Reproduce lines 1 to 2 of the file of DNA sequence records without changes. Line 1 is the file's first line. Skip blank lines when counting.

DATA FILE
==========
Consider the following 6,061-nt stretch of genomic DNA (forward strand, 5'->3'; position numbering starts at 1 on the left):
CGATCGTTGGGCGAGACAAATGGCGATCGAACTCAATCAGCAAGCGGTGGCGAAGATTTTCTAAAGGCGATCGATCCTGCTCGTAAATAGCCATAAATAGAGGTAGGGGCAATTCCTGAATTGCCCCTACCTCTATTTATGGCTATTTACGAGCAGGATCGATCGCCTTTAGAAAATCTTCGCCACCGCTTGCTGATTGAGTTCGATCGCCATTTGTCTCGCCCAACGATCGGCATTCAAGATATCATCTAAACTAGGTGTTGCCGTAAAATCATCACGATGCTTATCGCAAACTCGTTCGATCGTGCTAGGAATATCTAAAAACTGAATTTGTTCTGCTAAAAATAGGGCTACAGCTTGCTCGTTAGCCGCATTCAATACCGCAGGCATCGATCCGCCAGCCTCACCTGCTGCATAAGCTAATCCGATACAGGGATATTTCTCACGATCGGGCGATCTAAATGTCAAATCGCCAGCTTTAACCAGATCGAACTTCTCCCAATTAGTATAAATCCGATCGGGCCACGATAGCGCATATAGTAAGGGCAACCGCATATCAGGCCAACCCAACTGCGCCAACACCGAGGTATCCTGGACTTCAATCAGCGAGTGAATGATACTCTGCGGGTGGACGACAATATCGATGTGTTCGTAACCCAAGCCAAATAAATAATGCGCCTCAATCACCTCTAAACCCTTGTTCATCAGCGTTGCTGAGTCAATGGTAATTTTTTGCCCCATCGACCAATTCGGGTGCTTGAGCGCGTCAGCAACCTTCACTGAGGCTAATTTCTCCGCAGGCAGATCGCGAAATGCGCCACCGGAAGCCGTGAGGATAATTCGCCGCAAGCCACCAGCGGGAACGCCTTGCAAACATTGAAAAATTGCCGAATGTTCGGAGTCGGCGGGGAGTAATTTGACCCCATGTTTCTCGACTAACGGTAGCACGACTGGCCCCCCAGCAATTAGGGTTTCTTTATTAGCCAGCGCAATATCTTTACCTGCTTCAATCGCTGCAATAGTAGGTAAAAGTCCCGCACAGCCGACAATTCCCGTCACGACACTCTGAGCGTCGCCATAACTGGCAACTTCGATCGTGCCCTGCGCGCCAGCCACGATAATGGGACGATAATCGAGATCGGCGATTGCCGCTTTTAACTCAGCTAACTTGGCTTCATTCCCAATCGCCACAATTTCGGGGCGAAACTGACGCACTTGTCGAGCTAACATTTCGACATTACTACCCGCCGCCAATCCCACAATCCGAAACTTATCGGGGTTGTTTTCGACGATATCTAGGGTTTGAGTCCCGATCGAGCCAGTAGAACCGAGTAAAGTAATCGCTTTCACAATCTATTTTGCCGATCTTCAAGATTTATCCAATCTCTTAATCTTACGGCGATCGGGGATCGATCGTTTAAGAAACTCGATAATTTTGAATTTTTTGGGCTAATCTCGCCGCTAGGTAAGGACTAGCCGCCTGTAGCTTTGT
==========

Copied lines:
Consider the following 6,061-nt stretch of genomic DNA (forward strand, 5'->3'; position numbering starts at 1 on the left):
CGATCGTTGGGCGAGACAAATGGCGATCGAACTCAATCAGCAAGCGGTGGCGAAGATTTTCTAAAGGCGATCGATCCTGCTCGTAAATAGCCATAAATAGAGGTAGGGGCAATTCCTGAATTGCCCCTACCTCTATTTATGGCTATTTACGAGCAGGATCGATCGCCTTTAGAAAATCTTCGCCACCGCTTGCTGATTGAGTTCGATCGCCATTTGTCTCGCCCAACGATCGGCATTCAAGATATCATCTAAACTAGGTGTTGCCGTAAAATCATCACGATGCTTATCGCAAACTCGTTCGATCGTGCTAGGAATATCTAAAAACTGAATTTGTTCTGCTAAAAATAGGGCTACAGCTTGCTCGTTAGCCGCATTCAATACCGCAGGCATCGATCCGCCAGCCTCACCTGCTGCATAAGCTAATCCGATACAGGGATATTTCTCACGATCGGGCGATCTAAATGTCAAATCGCCAGCTTTAACCAGATCGAACTTCTCCCAATTAGTATAAATCCGATCGGGCCACGATAGCGCATATAGTAAGGGCAACCGCATATCAGGCCAACCCAACTGCGCCAACACCGAGGTATCCTGGACTTCAATCAGCGAGTGAATGATACTCTGCGGGTGGACGACAATATCGATGTGTTCGTAACCCAAGCCAAATAAATAATGCGCCTCAATCACCTCTAAACCCTTGTTCATCAGCGTTGCTGAGTCAATGGTAATTTTTTGCCCCATCGACCAATTCGGGTGCTTGAGCGCGTCAGCAACCTTCACTGAGGCTAATTTCTCCGCAGGCAGATCGCGAAATGCGCCACCGGAAGCCGTGAGGATAATTCGCCGCAAGCCACCAGCGGGAACGCCTTGCAAACATTGAAAAATTGCCGAATGTTCGGAGTCGGCGGGGAGTAATTTGACCCCATGTTTCTCGACTAACGGTAGCACGACTGGCCCCCCAGCAATTAGGGTTTCTTTATTAGCCAGCGCAATATCTTTACCTGCTTCAATCGCTGCAATAGTAGGTAAAAGTCCCGCACAGCCGACAATTCCCGTCACGACACTCTGAGCGTCGCCATAACTGGCAACTTCGATCGTGCCCTGCGCGCCAGCCACGATAATGGGACGATAATCGAGATCGGCGATTGCCGCTTTTAACTCAGCTAACTTGGCTTCATTCCCAATCGCCACAATTTCGGGGCGAAACTGACGCACTTGTCGAGCTAACATTTCGACATTACTACCCGCCGCCAATCCCACAATCCGAAACTTATCGGGGTTGTTTTCGACGATATCTAGGGTTTGAGTCCCGATCGAGCCAGTAGAACCGAGTAAAGTAATCGCTTTCACAATCTATTTTGCCGATCTTCAAGATTTATCCAATCTCTTAATCTTACGGCGATCGGGGATCGATCGTTTAAGAAACTCGATAATTTTGAATTTTTTGGGCTAATCTCGCCGCTAGGTAAGGACTAGCCGCCTGTAGCTTTGT